I've always thought that an Atlantic League team would do extremely well in Vermont and in August I did a blog posting on my other blog about why I think an AL team would work in Vermont.
I've emailed the Atlantic League numerous times about looking into it. So far emails have fell on deaf ears and no interest has been taken. Some of that may be do to the fact the last New England based franchise in Atlantic League, the Nashua Pride left the league in 2006 (for the CAN-AM League) and ultimately folded. Also, the New England area is saturated with minor league teams.
The Atlantic League also likes to have geographic rivalries like Long Island and Bridgeport and Lancaster and York, and so Vermont would need a geographic rival.
Right now the Atlantic League seems to have no interest in expanding north, instead they are expanding into southern Virginia and will put a full four team division in Texas starting with the Sugarland Skeeters.
Still the idea of Vermont getting an AL team intrigues me, so I decided to catch up with Baseball historian/blogger and Vermonter Andrew Martin about his thoughts on this hypothetical idea.
CM: In your opinion is Vermont in jeopardy of losing the Lake Monsters?
AM: I think things look a lot better now than they did a year or two ago. The current owner Ray Pecor seems pretty committed to keeping baseball in Vermont, and the Oakland A's franchise seems like a good fit for the team. A lot of money is getting poured into bringing the current playing field up to par, but a new stadium would be the best way to ensure baseball sticking around.
CM: If the Lake Monsters, were to relocate do you think fans would embrace the idea of bring in an Atlantic League team?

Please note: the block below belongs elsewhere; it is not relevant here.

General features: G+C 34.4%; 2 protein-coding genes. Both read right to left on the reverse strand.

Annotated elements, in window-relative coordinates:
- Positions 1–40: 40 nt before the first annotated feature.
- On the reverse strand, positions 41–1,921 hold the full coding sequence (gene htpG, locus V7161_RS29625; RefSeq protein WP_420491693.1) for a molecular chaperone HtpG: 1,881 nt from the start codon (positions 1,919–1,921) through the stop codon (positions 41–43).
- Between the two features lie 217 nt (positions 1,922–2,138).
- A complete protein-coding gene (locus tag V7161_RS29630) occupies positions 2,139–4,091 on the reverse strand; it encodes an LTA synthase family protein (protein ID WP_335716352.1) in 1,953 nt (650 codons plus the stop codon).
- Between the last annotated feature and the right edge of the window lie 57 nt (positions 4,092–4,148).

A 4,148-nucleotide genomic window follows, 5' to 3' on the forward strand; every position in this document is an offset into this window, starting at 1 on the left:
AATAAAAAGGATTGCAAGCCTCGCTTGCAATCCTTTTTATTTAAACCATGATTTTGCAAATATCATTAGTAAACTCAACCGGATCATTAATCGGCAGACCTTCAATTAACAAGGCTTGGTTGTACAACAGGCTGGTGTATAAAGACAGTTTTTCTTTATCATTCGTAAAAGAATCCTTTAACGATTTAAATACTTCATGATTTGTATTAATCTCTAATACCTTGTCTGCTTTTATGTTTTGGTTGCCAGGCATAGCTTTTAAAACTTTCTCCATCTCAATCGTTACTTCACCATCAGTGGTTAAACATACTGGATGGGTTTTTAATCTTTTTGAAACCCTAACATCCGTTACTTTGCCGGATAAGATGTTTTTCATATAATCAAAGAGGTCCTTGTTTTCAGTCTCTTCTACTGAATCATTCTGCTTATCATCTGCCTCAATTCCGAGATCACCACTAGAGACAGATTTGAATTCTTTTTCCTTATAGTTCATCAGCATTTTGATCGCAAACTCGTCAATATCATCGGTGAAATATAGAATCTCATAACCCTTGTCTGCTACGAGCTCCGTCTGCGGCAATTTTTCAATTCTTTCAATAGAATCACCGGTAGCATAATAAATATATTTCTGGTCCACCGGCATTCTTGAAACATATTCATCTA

AM: I think that there are more than enough baseball fans in Vermont and Canada to justify having a team of some sort in this area. It would be tough to lose a team like the Lake Monsters, which has existed in some form here for decades, but having some team would be better than none. An Atlantic League team would also represent an upgrade in the quality of baseball, plus more games, so I am sure those are all things that people would enjoy.
CM: Centennial Field is falling apart, and even with recent renovations the field isn't state of the art. The Atlantic League would help build a stadium there which would help the sports atmosphere. Do you think a new stadium is needed? Where would you like to see it located?
AM: A new stadium is absolutely necessary. Centennial Field has a lot of history and is beautiful in its own way, but with professional baseball being so competitive in terms of a city maintaining a team, a newer facility would be a must. The pipe dream for a location would be on the waterfront of Lake Champlain. It would be an amazing setting that could be a smaller version of San Francisco's park. It would also play well off all the hotels, restaurants, and other businesses in that area of the city. I am not sure if there would be available land however, and the parking, which is already sparse, could prove to be tricky. (picture from http://www.thirtythree.org/wallpapers/)
CM: If Vermont did get an AL team, what name would you choose?
AM: Hmm... Good question. This might be kind of lengthy, but I think the Green Mountain Boys would be pretty cool. I wish more teams would think outside the box and not just name their teams after an animal or some aspect of their uniform.
CM: Many Atlantic League teams have figure heads and managers who have recognizable names that help promote the league, who would you choose as the manger/figurehead for the Vermont team?
AM: I think there is only one man who would be the perfect fit for this role, and he is a Vermont resident. Bill "Spaceman" Lee would be a great choice to manage an Atlantic League team in Vermont. Not only does he know and love baseball, but he has the name recognition and entertainment value to draw in fans. I know he has been somewhat of a baseball nomad over the past couple of decades. It would be nice to see him and his wife Diana be able to be here full time.